322:155 Arrestee outside motor vehicle office raised genuine issue of fact as to whether officers had probable cause to arrest him for attempting to register stolen vehicle when he did not fit the description of the suspect phoned in earlier by office employee, and another man present in the office fit the description exactly. Robinson v. Clemons, 987 F.Supp. 280 (D. Del. 1998).
      322:147 Jury properly awarded $1 in nominal damages and $20,000 in punitive damages (later reduced to $15,000) against officer who allegedly used excessive force against arrestee during booking process; trial court improperly dismissed claims against city following trial of claims against individual officers, since plaintiff could pursue city's liability even if he was barred from receiving anything more than $1 in damages against municipality. Amato v. City of Saratoga Springs, N.Y., #97-9623, 170 F.3d 311 (2nd Cir. 1999).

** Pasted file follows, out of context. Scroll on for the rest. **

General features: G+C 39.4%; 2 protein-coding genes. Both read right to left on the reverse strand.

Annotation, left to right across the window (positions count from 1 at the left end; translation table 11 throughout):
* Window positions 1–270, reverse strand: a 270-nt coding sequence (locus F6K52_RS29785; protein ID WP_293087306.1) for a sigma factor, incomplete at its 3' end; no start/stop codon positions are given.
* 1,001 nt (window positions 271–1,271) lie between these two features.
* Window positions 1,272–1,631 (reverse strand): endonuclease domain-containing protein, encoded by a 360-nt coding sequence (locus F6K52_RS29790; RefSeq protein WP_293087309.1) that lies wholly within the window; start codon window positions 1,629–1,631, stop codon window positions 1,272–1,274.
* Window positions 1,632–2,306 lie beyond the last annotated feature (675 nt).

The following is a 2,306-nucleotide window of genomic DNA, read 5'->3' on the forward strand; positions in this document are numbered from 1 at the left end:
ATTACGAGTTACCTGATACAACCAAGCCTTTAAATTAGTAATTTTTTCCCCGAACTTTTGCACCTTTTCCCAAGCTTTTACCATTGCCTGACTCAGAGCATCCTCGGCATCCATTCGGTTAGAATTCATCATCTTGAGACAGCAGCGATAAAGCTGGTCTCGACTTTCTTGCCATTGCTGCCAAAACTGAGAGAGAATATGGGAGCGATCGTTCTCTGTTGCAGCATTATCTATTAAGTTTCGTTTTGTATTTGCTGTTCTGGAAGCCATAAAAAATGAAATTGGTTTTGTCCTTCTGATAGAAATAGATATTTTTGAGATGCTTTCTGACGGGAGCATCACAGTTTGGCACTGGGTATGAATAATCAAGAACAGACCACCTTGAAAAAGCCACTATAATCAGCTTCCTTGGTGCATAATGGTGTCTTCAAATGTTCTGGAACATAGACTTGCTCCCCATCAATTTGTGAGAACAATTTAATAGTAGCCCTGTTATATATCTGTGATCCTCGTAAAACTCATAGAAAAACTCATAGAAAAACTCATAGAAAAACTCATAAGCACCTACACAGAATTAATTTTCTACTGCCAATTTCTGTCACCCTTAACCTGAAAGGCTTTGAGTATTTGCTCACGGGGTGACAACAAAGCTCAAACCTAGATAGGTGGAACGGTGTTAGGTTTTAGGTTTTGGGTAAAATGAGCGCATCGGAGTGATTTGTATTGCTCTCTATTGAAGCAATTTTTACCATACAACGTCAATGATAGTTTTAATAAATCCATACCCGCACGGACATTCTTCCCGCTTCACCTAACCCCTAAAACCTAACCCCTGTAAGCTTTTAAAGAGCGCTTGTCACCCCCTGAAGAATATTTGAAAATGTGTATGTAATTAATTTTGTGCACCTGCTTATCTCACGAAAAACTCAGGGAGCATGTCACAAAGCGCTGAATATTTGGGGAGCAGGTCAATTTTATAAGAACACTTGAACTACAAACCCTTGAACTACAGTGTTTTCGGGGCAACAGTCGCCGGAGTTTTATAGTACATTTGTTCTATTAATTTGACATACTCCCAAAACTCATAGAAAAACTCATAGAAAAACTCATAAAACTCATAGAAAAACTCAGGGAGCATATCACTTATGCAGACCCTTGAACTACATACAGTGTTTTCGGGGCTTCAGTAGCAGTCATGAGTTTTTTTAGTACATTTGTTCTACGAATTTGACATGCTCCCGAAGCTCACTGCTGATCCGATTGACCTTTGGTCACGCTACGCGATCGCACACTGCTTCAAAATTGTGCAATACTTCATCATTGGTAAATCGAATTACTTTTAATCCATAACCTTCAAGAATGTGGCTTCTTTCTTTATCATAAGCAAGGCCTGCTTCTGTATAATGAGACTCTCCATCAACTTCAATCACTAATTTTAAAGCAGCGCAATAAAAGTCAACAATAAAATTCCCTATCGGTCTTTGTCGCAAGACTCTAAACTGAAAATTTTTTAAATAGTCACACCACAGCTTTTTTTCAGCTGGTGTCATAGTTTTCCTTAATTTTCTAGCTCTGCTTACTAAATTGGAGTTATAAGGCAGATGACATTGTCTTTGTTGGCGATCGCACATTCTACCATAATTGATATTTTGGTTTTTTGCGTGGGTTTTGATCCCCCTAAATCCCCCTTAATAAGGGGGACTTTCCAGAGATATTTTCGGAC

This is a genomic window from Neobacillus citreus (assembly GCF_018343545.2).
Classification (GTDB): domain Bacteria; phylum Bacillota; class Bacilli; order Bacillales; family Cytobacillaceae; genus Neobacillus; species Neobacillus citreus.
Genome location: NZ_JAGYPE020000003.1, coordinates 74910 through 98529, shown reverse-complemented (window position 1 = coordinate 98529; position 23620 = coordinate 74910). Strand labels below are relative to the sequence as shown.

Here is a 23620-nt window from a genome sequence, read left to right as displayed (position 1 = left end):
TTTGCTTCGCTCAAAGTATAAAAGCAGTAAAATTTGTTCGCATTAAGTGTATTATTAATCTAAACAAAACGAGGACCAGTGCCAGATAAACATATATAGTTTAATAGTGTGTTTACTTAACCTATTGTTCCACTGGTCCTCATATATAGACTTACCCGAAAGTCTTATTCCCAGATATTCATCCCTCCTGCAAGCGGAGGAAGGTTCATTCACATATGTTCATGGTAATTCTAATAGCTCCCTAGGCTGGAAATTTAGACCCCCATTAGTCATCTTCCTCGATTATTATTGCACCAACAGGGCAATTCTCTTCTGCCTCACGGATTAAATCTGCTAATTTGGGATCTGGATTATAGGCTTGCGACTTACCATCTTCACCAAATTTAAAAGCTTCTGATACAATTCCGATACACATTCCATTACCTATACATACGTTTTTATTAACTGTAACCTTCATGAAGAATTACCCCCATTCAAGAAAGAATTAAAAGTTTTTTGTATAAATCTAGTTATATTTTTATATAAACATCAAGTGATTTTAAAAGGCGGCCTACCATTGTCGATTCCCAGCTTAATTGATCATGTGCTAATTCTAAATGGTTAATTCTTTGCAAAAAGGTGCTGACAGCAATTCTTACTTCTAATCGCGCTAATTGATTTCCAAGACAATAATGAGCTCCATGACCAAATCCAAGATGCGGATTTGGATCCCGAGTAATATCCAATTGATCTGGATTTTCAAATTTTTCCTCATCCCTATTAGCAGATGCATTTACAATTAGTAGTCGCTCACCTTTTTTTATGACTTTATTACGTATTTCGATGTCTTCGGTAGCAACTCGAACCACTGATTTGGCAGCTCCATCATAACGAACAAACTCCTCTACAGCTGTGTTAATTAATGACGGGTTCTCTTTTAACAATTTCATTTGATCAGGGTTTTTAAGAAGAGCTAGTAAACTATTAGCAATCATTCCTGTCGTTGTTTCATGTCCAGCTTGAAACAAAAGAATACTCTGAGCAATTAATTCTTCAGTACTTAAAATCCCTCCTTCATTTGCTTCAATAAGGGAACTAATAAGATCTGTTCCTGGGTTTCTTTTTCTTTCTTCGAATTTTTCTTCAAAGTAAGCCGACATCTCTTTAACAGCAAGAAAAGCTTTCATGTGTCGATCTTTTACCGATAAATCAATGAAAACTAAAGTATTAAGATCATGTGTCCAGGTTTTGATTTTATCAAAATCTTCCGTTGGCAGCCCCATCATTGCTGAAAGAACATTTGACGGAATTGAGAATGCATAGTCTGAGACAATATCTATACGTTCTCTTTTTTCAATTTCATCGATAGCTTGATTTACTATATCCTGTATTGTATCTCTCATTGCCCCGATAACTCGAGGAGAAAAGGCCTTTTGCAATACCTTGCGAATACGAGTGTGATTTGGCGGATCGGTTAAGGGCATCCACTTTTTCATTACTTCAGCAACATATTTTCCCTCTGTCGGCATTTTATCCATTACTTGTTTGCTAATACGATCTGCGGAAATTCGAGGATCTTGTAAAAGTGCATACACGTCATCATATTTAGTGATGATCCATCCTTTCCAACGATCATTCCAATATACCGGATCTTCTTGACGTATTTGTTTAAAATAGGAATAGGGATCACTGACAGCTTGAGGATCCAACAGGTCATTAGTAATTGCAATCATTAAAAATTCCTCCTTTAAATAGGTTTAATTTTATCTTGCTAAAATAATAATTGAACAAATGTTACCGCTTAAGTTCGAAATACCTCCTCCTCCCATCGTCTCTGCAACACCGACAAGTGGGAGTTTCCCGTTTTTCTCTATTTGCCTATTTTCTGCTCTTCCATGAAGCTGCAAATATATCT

321:141 No federal constitutional claim could be asserted for police detective's alleged destruction of man's bus pass, since he had an adequate post-deprivation remedy of filing a state lawsuit for the value of his lost property; failure of detective to read man Miranda rights did not violate constitutional rights; detective's alleged threats to use force against man did state a possible claim. Harris v. St. Louis Police Dept., #98-1810, 164 F.3d 1085 (8th Cir. 1998).
      {N/R} Police dept. settles case for $200,000; the plaintiff claimed the officer used excessive force, denied him medical care, and falsified a police report pertaining to the incident. Caton v. London, #CV-F-96-6108 (E.D. Cal. 1998), noted 42 ATLA Law Rptr. #8.
      320:116 Officers used appropriate force to subdue members of crowd who were challenging their authority to arrest a woman; factual issue precluded summary judgment on the issue of whether they used excessive force in subduing first arrestee, however, since no crowd was then present and she did not appear to pose a threat to them and did not resist. Quesinberry v. Rouppasong, 503 S.E.2d 717 (S.C. 1998).